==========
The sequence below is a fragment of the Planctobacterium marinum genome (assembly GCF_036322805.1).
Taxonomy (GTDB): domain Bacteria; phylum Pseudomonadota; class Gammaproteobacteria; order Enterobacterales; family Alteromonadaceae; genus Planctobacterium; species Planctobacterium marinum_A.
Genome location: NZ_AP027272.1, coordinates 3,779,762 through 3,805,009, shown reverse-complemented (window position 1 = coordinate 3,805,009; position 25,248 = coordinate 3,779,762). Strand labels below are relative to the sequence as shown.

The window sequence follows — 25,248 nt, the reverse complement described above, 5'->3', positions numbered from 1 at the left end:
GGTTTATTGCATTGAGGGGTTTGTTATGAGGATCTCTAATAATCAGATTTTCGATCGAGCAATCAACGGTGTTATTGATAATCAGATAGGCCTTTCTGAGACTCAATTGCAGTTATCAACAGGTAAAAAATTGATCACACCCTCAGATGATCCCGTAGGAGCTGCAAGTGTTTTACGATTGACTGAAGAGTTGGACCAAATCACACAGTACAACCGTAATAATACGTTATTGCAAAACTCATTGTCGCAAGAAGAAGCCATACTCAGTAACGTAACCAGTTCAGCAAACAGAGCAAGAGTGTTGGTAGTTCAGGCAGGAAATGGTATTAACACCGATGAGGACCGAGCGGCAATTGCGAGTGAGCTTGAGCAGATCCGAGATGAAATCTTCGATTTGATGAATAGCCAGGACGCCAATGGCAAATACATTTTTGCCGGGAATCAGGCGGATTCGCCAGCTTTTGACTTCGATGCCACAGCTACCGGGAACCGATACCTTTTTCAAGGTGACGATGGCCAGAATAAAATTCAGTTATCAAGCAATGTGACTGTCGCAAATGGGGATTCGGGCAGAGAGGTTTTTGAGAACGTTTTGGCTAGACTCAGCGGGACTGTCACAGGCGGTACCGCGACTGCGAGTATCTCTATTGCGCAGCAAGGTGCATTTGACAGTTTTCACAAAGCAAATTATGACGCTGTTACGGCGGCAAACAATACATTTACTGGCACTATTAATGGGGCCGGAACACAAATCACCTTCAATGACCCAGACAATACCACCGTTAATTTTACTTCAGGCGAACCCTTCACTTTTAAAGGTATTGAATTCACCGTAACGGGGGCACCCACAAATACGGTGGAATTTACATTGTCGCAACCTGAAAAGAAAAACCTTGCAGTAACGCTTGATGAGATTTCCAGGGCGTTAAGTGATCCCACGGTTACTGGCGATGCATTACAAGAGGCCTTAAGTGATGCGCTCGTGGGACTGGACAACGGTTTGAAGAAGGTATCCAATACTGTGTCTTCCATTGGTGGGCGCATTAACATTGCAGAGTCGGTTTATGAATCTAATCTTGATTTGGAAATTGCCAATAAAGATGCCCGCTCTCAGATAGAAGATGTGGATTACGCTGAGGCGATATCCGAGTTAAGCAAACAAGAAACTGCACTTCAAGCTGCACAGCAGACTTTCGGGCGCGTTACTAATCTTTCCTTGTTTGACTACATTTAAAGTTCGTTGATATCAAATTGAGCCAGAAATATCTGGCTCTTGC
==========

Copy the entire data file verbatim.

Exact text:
The sequence below is a fragment of the Planctobacterium marinum genome (assembly GCF_036322805.1).
Taxonomy (GTDB): domain Bacteria; phylum Pseudomonadota; class Gammaproteobacteria; order Enterobacterales; family Alteromonadaceae; genus Planctobacterium; species Planctobacterium marinum_A.
Genome location: NZ_AP027272.1, coordinates 3,779,762 through 3,805,009, shown reverse-complemented (window position 1 = coordinate 3,805,009; position 25,248 = coordinate 3,779,762). Strand labels below are relative to the sequence as shown.

The window sequence follows — 25,248 nt, the reverse complement described above, 5'->3', positions numbered from 1 at the left end:
GGTTTATTGCATTGAGGGGTTTGTTATGAGGATCTCTAATAATCAGATTTTCGATCGAGCAATCAACGGTGTTATTGATAATCAGATAGGCCTTTCTGAGACTCAATTGCAGTTATCAACAGGTAAAAAATTGATCACACCCTCAGATGATCCCGTAGGAGCTGCAAGTGTTTTACGATTGACTGAAGAGTTGGACCAAATCACACAGTACAACCGTAATAATACGTTATTGCAAAACTCATTGTCGCAAGAAGAAGCCATACTCAGTAACGTAACCAGTTCAGCAAACAGAGCAAGAGTGTTGGTAGTTCAGGCAGGAAATGGTATTAACACCGATGAGGACCGAGCGGCAATTGCGAGTGAGCTTGAGCAGATCCGAGATGAAATCTTCGATTTGATGAATAGCCAGGACGCCAATGGCAAATACATTTTTGCCGGGAATCAGGCGGATTCGCCAGCTTTTGACTTCGATGCCACAGCTACCGGGAACCGATACCTTTTTCAAGGTGACGATGGCCAGAATAAAATTCAGTTATCAAGCAATGTGACTGTCGCAAATGGGGATTCGGGCAGAGAGGTTTTTGAGAACGTTTTGGCTAGACTCAGCGGGACTGTCACAGGCGGTACCGCGACTGCGAGTATCTCTATTGCGCAGCAAGGTGCATTTGACAGTTTTCACAAAGCAAATTATGACGCTGTTACGGCGGCAAACAATACATTTACTGGCACTATTAATGGGGCCGGAACACAAATCACCTTCAATGACCCAGACAATACCACCGTTAATTTTACTTCAGGCGAACCCTTCACTTTTAAAGGTATTGAATTCACCGTAACGGGGGCACCCACAAATACGGTGGAATTTACATTGTCGCAACCTGAAAAGAAAAACCTTGCAGTAACGCTTGATGAGATTTCCAGGGCGTTAAGTGATCCCACGGTTACTGGCGATGCATTACAAGAGGCCTTAAGTGATGCGCTCGTGGGACTGGACAACGGTTTGAAGAAGGTATCCAATACTGTGTCTTCCATTGGTGGGCGCATTAACATTGCAGAGTCGGTTTATGAATCTAATCTTGATTTGGAAATTGCCAATAAAGATGCCCGCTCTCAGATAGAAGATGTGGATTACGCTGAGGCGATATCCGAGTTAAGCAAACAAGAAACTGCACTTCAAGCTGCACAGCAGACTTTCGGGCGCGTTACTAATCTTTCCTTGTTTGACTACATTTAAAGTTCGTTGATATCAAATTGAGCCAGAAATATCTGGCTCTTGC